Tuesday, September 11

Eugene Talmadge and the Art of Political Barbecue

From the sauce-splattered keyboard of guest blogger Robert Moss. 

In this era of televised debates and relentless campaign ads, the role of the barbecue in politics has faded. (Well, somewhat.) Into the mid-twentieth century, it was an important campaign weapon, especially for populist politicians in the South and West. Perhaps none used barbecue more effectively than Eugene Talmadge, who served three terms as governor of Georgia in the 1930s and
Photo of Eugene Talmadge courtesy of the New Georgia Encyclopedia.
At a time when Georgia’s politics was dominated by “courthouse gangs” of powerful county officials, Talmadge gained power by going directly to the people—and he did so with barbecue. In 1932 he kicked off his first gubernatorial campaign with a massive rally in his hometown of McRae. Local farmers donated over ten thousand pounds of pigs and goats, and they were cooked over a shallow pit by Norman Graham, the “Barbecue King of Telfair County.” After the feast, the crowd of ten thousand cheered wildly throughout Talmadge’s speech, carrying him from the platform on their shoulders at the end. That kicked off a two-month campaign tour in which Talmadge staged similar barbecues in most of Georgia’s rural counties. “We didn’t carry any counties with streetcars running in them,” he later noted, but he won the election handily.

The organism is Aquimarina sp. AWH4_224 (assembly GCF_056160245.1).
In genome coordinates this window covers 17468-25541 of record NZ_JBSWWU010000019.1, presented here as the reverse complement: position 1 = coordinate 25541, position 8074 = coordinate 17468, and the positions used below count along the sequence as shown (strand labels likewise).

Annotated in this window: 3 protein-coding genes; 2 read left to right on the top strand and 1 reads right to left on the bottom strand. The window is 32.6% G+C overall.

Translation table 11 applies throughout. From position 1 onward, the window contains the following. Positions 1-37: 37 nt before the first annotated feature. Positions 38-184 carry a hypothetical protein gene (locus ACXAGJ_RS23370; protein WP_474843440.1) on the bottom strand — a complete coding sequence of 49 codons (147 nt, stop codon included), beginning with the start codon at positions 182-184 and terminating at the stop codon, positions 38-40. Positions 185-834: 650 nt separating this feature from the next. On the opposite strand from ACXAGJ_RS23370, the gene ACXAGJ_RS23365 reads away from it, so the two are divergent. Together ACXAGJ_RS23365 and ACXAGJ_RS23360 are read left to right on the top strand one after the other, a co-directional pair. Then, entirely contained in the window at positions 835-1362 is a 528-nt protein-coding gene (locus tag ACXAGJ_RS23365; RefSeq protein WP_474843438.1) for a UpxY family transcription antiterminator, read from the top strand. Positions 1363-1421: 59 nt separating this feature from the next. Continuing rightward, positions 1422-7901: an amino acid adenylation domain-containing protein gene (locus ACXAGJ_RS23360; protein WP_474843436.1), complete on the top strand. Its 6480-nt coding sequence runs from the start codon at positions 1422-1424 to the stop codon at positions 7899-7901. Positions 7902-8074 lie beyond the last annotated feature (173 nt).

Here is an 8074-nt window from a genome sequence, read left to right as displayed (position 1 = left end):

During Talmadge’s reelection bids, “The Tree-Climbing Haggards of Danielsville” became a regular part of the barbecues. The elder Haggard and his eight sons dressed like Gene Talmadge in black suits, wide-brimmed hats, and red suspenders. They climbed to the top of tall pine trees around the barbecue grove and shouted down scripted cues like, “Tell us about the schoolteachers, Gene!” and “Tell us about the old folks!”

One afternoon a Haggard boy ate a little too much barbecue at the previous campaign stop and dozed off up in his tree. He tumbled down through the pine branches to the ground, bringing Talmadge’s speech to a crashing halt and demonstrating the perils of too much political barbecue.   

Robert Moss, a food writer and restaurant critic for the Charleston City Paper, is the author of Barbecue: The History of an American Institution. You can follow him on Twitter at @mossr.